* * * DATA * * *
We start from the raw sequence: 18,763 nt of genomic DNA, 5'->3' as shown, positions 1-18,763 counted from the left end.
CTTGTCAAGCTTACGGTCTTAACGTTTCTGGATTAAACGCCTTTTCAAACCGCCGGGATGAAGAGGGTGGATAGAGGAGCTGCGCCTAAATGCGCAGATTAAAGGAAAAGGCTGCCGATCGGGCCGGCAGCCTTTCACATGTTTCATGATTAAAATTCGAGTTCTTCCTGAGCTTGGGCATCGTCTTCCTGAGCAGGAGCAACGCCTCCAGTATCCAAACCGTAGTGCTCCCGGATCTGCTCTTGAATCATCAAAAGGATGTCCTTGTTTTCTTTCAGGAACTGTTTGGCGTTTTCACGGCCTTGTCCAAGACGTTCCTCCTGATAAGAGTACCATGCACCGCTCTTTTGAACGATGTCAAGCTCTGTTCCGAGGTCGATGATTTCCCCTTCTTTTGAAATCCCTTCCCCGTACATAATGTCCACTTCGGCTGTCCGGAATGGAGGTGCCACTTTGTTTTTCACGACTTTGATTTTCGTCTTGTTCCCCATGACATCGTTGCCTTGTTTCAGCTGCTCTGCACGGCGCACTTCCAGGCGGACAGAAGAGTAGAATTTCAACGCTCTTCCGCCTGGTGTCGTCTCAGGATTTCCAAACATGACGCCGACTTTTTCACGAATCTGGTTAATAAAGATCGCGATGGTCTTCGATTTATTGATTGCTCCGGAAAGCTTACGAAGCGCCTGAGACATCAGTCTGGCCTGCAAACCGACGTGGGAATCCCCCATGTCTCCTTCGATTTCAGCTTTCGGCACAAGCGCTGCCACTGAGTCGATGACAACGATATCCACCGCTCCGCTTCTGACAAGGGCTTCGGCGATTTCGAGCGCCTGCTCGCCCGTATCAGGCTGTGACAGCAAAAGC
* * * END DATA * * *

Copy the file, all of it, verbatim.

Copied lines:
We start from the raw sequence: 18,763 nt of genomic DNA, 5'->3' as shown, positions 1-18,763 counted from the left end.
CTTGTCAAGCTTACGGTCTTAACGTTTCTGGATTAAACGCCTTTTCAAACCGCCGGGATGAAGAGGGTGGATAGAGGAGCTGCGCCTAAATGCGCAGATTAAAGGAAAAGGCTGCCGATCGGGCCGGCAGCCTTTCACATGTTTCATGATTAAAATTCGAGTTCTTCCTGAGCTTGGGCATCGTCTTCCTGAGCAGGAGCAACGCCTCCAGTATCCAAACCGTAGTGCTCCCGGATCTGCTCTTGAATCATCAAAAGGATGTCCTTGTTTTCTTTCAGGAACTGTTTGGCGTTTTCACGGCCTTGTCCAAGACGTTCCTCCTGATAAGAGTACCATGCACCGCTCTTTTGAACGATGTCAAGCTCTGTTCCGAGGTCGATGATTTCCCCTTCTTTTGAAATCCCTTCCCCGTACATAATGTCCACTTCGGCTGTCCGGAATGGAGGTGCCACTTTGTTTTTCACGACTTTGATTTTCGTCTTGTTCCCCATGACATCGTTGCCTTGTTTCAGCTGCTCTGCACGGCGCACTTCCAGGCGGACAGAAGAGTAGAATTTCAACGCTCTTCCGCCTGGTGTCGTCTCAGGATTTCCAAACATGACGCCGACTTTTTCACGAATCTGGTTAATAAAGATCGCGATGGTCTTCGATTTATTGATTGCTCCGGAAAGCTTACGAAGCGCCTGAGACATCAGTCTGGCCTGCAAACCGACGTGGGAATCCCCCATGTCTCCTTCGATTTCAGCTTTCGGCACAAGCGCTGCCACTGAGTCGATGACAACGATATCCACCGCTCCGCTTCTGACAAGGGCTTCGGCGATTTCGAGCGCCTGCTCGCCCGTATCAGGCTGTGACAGCAAAAGC